Commentary: Changing our consumption habits is a moral imperative
Here is an article I wrote that was originally published by the Albany Times Union on December 24, 2021
The world is aflame with commentary on what we will do regarding climate change and our economy. But what does all this mean for Lark Street, shopping malls, and our Capital Region? What does it mean for your next car purchase, and the spin of your utility dial this winter?
First, some praise. The trillion-dollar infrastructure bill is real, with 33 Republicans supporting it. The money for our highways, bridges, parks, trees will soon roll out across New York, including many rural areas.
Moreover, if the $555 billion blockbuster climate response in the proposed Build Back Better bill comes to pass, America will have come a long way since I sat on Al Gore’s White House councils trying to get lift on climate change. This is larger by six times any other American climate program to date, and its reliance on technical solutions will yield an array of real returns-on-investment and back-to-work jobs. We’d see investment over the next ten years in renewables, electric vehicle charging stations, and hydrogen hubs throughout the Capital Region and other urban hubs. We will see this at our malls, our offices, our medical centers.
But this still does not address the biggest issue of climate change: personal and family consumption habits. That’s where we must do more with less.
We need to change our ways of being consumers, of going about our daily lives, of group gathering in this new age of both capital and carbon contrasts. Otherwise, our social movements remain abstract and troubling at their core. Think of this as a resettling of our region and America. We are Pilgrims on a more inclusive errand. This is deeper and more available than endless debates on the efficiency of our machines. The students of UAlbany, Skidmore College and elsewhere are yelling these themes.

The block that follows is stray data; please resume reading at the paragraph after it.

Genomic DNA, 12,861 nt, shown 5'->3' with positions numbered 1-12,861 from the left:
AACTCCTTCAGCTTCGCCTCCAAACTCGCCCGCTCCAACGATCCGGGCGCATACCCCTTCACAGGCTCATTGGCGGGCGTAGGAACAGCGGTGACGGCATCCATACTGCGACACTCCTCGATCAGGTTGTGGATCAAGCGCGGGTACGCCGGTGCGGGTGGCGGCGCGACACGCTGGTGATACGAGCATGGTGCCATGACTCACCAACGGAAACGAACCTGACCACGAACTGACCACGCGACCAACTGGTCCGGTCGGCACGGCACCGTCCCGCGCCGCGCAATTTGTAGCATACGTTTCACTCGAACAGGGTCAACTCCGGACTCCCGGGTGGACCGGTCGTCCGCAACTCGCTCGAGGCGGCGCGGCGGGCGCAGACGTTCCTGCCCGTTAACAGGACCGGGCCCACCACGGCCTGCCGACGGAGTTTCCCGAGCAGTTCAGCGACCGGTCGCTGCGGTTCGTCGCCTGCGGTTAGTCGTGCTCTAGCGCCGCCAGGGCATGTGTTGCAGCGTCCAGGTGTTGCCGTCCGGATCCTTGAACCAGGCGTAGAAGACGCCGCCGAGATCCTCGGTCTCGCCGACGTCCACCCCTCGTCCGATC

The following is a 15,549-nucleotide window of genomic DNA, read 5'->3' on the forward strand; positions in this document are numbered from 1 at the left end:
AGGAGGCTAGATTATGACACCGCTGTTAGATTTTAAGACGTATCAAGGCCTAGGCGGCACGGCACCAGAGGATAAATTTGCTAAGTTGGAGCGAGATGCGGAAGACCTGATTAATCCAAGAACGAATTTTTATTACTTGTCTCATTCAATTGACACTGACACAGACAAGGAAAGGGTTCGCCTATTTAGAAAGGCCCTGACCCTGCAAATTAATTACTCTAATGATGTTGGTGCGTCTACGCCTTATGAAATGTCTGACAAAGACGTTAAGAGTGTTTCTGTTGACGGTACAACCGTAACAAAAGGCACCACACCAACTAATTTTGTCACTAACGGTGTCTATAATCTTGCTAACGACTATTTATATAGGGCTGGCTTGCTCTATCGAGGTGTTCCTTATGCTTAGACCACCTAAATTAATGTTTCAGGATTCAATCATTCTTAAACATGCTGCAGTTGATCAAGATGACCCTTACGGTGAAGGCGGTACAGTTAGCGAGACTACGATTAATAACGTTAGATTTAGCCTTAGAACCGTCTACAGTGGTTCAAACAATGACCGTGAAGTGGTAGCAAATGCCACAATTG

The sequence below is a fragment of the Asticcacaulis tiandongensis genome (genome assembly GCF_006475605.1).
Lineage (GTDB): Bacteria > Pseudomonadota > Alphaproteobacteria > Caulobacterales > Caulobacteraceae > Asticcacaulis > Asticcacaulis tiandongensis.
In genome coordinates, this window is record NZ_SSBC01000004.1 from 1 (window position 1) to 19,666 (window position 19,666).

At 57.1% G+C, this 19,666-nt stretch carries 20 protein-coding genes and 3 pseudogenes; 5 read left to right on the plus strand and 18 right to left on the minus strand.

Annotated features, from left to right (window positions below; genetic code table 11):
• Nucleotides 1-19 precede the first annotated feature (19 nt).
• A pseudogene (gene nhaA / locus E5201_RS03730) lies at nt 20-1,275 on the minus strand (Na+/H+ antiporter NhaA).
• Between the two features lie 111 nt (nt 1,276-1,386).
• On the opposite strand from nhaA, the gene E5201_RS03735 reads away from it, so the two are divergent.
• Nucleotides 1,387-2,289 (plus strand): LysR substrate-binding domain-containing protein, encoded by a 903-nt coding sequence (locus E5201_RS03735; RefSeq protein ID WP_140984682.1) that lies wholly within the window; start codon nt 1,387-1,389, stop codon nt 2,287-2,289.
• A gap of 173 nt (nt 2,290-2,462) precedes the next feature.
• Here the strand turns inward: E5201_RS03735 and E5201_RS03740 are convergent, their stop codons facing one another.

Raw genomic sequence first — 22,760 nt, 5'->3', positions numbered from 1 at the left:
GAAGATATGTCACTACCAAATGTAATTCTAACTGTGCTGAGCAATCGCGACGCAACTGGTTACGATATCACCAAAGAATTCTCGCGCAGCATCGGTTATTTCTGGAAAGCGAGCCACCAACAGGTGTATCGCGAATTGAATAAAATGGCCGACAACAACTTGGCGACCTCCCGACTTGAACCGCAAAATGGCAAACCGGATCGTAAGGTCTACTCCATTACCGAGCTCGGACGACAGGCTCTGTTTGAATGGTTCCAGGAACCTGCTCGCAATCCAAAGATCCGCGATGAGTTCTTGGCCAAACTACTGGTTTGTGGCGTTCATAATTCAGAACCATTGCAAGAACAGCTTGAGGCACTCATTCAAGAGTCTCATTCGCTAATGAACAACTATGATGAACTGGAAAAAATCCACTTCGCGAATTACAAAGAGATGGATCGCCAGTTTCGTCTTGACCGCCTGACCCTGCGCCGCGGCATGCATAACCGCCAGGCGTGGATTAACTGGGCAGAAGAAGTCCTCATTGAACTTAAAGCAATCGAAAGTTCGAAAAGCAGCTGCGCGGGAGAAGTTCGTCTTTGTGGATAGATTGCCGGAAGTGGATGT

Our consumer delight is becoming recessive. It is time to buy more deliberately. To ignore this is to become economic fools in our age of climate change, social stress, and excessive globalization of consumer whims. The capital markets are shifting. This will make losers of those dependent on coal, fossil, and old ways of hearing the signals of the markets.
Despite the steps forward in legislative and corporate actions, you never realize you’ve been lucky until you know how to declare, “Enough!” Or, “No thanks.” The mantra of “More is More” is a damaging path of excess. It consumes the lives lamented when William Wordsworth wrote, “Getting and spending, we lay waste our powers.”
This emphasis on consumption will not sit well, at first, by those in the leisure class, select technical elites fostering idle hopes, such as Bill Gates and company, the undertaxed and the many who would rather imagine a different, more self-justifying story. With the world’s population projected to grow from seven to 10 billion people this century, intelligent tradeoffs on food and energy will become second nature in a populist way.
Why not start now, in your own firm, your own family, with your own friends? This makes environmental-, social-, and governance-based investments real, not merely a fad.
The New York Times recently noted that 13 nations contributed more than half of the climate impacts since industrialism began 170 years ago, with America’s share amounting to 24.6 percent.
Yes, this shift has already evoked strong resistance among those who don’t want to change. But doing more with less is the right path. More science, more medicines, more money, more investments can only go so far into our near future.